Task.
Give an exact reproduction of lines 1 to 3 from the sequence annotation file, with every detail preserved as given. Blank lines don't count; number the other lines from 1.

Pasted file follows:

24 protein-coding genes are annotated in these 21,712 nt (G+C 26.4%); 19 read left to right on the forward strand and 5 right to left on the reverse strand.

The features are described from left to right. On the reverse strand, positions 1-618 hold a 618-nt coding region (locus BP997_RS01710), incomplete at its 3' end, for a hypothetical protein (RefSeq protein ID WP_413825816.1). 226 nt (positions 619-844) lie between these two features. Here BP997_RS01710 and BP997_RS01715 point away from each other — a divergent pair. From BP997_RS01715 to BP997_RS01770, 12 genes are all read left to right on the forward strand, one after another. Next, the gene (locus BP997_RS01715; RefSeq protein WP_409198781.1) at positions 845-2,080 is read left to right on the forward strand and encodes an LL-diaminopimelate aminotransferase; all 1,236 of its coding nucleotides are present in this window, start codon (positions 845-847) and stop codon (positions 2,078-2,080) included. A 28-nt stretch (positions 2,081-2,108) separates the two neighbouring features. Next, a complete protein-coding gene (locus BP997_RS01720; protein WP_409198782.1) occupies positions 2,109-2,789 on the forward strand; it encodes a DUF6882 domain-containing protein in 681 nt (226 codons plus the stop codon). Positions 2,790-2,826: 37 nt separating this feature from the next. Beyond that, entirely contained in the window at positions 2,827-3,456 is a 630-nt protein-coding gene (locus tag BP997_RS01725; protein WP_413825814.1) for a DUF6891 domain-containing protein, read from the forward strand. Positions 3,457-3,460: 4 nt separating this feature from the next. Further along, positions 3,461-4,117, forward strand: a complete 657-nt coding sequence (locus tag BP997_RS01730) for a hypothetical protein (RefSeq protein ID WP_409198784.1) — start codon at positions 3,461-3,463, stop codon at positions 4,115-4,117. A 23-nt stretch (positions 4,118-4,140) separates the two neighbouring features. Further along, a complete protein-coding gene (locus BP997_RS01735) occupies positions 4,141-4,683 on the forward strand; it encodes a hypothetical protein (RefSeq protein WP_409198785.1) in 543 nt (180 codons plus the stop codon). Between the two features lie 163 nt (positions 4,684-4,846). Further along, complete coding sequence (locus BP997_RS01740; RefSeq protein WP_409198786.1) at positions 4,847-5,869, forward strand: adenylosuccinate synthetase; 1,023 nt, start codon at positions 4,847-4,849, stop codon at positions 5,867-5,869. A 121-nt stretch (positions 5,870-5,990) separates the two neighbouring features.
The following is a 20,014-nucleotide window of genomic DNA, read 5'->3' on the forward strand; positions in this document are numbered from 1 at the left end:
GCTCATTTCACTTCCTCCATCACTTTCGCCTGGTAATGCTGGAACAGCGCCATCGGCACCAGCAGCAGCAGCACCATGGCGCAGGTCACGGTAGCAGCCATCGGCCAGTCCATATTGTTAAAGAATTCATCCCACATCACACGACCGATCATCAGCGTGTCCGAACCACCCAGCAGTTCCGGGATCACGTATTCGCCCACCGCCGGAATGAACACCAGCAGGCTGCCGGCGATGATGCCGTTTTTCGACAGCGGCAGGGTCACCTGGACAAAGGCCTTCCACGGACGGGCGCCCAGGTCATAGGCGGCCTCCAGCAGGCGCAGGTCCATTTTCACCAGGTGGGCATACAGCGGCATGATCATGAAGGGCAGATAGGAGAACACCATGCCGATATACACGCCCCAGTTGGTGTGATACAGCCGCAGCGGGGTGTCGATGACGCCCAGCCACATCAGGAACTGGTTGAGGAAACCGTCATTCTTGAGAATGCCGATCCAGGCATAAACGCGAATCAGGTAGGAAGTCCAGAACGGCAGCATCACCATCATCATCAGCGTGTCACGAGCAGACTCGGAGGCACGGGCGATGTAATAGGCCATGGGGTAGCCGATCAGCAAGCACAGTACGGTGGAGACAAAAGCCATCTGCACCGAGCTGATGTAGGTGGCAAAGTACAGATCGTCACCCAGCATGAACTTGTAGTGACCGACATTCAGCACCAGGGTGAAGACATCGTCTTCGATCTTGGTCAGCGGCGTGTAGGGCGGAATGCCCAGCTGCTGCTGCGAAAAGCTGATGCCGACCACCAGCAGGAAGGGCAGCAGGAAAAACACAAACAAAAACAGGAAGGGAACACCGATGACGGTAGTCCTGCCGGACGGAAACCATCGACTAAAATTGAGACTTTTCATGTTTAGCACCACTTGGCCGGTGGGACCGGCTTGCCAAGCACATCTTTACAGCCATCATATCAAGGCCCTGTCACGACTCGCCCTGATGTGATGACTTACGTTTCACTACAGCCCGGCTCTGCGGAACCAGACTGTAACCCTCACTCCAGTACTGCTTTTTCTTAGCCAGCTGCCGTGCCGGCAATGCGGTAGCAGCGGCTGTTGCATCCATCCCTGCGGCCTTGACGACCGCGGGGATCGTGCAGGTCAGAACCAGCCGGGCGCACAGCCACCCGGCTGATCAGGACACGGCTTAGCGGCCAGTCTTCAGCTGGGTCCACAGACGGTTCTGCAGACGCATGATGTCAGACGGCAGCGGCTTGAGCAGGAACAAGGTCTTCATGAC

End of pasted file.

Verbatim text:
24 protein-coding genes are annotated in these 21,712 nt (G+C 26.4%); 19 read left to right on the forward strand and 5 right to left on the reverse strand.

The features are described from left to right. On the reverse strand, positions 1-618 hold a 618-nt coding region (locus BP997_RS01710), incomplete at its 3' end, for a hypothetical protein (RefSeq protein ID WP_413825816.1). 226 nt (positions 619-844) lie between these two features. Here BP997_RS01710 and BP997_RS01715 point away from each other — a divergent pair. From BP997_RS01715 to BP997_RS01770, 12 genes are all read left to right on the forward strand, one after another. Next, the gene (locus BP997_RS01715; RefSeq protein WP_409198781.1) at positions 845-2,080 is read left to right on the forward strand and encodes an LL-diaminopimelate aminotransferase; all 1,236 of its coding nucleotides are present in this window, start codon (positions 845-847) and stop codon (positions 2,078-2,080) included. A 28-nt stretch (positions 2,081-2,108) separates the two neighbouring features. Next, a complete protein-coding gene (locus BP997_RS01720; protein WP_409198782.1) occupies positions 2,109-2,789 on the forward strand; it encodes a DUF6882 domain-containing protein in 681 nt (226 codons plus the stop codon). Positions 2,790-2,826: 37 nt separating this feature from the next. Beyond that, entirely contained in the window at positions 2,827-3,456 is a 630-nt protein-coding gene (locus tag BP997_RS01725; protein WP_413825814.1) for a DUF6891 domain-containing protein, read from the forward strand. Positions 3,457-3,460: 4 nt separating this feature from the next. Further along, positions 3,461-4,117, forward strand: a complete 657-nt coding sequence (locus tag BP997_RS01730) for a hypothetical protein (RefSeq protein ID WP_409198784.1) — start codon at positions 3,461-3,463, stop codon at positions 4,115-4,117. A 23-nt stretch (positions 4,118-4,140) separates the two neighbouring features. Further along, a complete protein-coding gene (locus BP997_RS01735) occupies positions 4,141-4,683 on the forward strand; it encodes a hypothetical protein (RefSeq protein WP_409198785.1) in 543 nt (180 codons plus the stop codon). Between the two features lie 163 nt (positions 4,684-4,846). Further along, complete coding sequence (locus BP997_RS01740; RefSeq protein WP_409198786.1) at positions 4,847-5,869, forward strand: adenylosuccinate synthetase; 1,023 nt, start codon at positions 4,847-4,849, stop codon at positions 5,867-5,869. A 121-nt stretch (positions 5,870-5,990) separates the two neighbouring features.
The following is a 20,014-nucleotide window of genomic DNA, read 5'->3' on the forward strand; positions in this document are numbered from 1 at the left end: